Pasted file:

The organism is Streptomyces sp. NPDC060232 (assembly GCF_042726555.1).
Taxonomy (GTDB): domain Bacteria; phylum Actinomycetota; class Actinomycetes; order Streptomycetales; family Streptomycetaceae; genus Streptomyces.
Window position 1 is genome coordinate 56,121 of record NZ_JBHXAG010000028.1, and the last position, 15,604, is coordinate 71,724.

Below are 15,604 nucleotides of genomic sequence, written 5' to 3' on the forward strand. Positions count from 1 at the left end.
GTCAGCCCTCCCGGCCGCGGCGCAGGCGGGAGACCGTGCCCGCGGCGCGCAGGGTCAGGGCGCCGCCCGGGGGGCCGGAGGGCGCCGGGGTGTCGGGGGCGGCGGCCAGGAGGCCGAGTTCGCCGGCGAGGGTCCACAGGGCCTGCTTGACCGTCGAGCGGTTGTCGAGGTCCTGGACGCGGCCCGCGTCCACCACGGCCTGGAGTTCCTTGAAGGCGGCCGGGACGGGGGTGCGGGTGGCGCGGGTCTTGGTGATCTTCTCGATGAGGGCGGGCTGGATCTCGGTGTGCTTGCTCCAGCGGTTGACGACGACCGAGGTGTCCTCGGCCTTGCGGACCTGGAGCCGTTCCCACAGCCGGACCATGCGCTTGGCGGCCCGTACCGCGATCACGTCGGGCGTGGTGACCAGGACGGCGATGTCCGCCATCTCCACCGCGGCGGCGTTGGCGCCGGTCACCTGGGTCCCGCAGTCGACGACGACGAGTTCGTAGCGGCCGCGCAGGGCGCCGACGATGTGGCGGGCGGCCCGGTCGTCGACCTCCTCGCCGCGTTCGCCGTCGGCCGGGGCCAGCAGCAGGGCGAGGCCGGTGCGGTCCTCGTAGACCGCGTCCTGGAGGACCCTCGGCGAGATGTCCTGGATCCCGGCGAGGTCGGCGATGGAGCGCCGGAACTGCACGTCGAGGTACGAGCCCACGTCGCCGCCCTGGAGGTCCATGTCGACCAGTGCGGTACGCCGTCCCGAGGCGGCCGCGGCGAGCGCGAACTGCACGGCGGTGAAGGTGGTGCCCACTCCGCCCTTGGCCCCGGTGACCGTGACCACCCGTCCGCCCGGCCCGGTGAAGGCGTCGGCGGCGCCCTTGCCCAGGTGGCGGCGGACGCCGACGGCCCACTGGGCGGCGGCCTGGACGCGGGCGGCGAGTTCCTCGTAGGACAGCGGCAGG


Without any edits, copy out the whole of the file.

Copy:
The organism is Streptomyces sp. NPDC060232 (assembly GCF_042726555.1).
Taxonomy (GTDB): domain Bacteria; phylum Actinomycetota; class Actinomycetes; order Streptomycetales; family Streptomycetaceae; genus Streptomyces.
Window position 1 is genome coordinate 56,121 of record NZ_JBHXAG010000028.1, and the last position, 15,604, is coordinate 71,724.

Below are 15,604 nucleotides of genomic sequence, written 5' to 3' on the forward strand. Positions count from 1 at the left end.
GTCAGCCCTCCCGGCCGCGGCGCAGGCGGGAGACCGTGCCCGCGGCGCGCAGGGTCAGGGCGCCGCCCGGGGGGCCGGAGGGCGCCGGGGTGTCGGGGGCGGCGGCCAGGAGGCCGAGTTCGCCGGCGAGGGTCCACAGGGCCTGCTTGACCGTCGAGCGGTTGTCGAGGTCCTGGACGCGGCCCGCGTCCACCACGGCCTGGAGTTCCTTGAAGGCGGCCGGGACGGGGGTGCGGGTGGCGCGGGTCTTGGTGATCTTCTCGATGAGGGCGGGCTGGATCTCGGTGTGCTTGCTCCAGCGGTTGACGACGACCGAGGTGTCCTCGGCCTTGCGGACCTGGAGCCGTTCCCACAGCCGGACCATGCGCTTGGCGGCCCGTACCGCGATCACGTCGGGCGTGGTGACCAGGACGGCGATGTCCGCCATCTCCACCGCGGCGGCGTTGGCGCCGGTCACCTGGGTCCCGCAGTCGACGACGACGAGTTCGTAGCGGCCGCGCAGGGCGCCGACGATGTGGCGGGCGGCCCGGTCGTCGACCTCCTCGCCGCGTTCGCCGTCGGCCGGGGCCAGCAGCAGGGCGAGGCCGGTGCGGTCCTCGTAGACCGCGTCCTGGAGGACCCTCGGCGAGATGTCCTGGATCCCGGCGAGGTCGGCGATGGAGCGCCGGAACTGCACGTCGAGGTACGAGCCCACGTCGCCGCCCTGGAGGTCCATGTCGACCAGTGCGGTACGCCGTCCCGAGGCGGCCGCGGCGAGCGCGAACTGCACGGCGGTGAAGGTGGTGCCCACTCCGCCCTTGGCCCCGGTGACCGTGACCACCCGTCCGCCCGGCCCGGTGAAGGCGTCGGCGGCGCCCTTGCCCAGGTGGCGGCGGACGCCGACGGCCCACTGGGCGGCGGCCTGGACGCGGGCGGCGAGTTCCTCGTAGGACAGCGGCAGG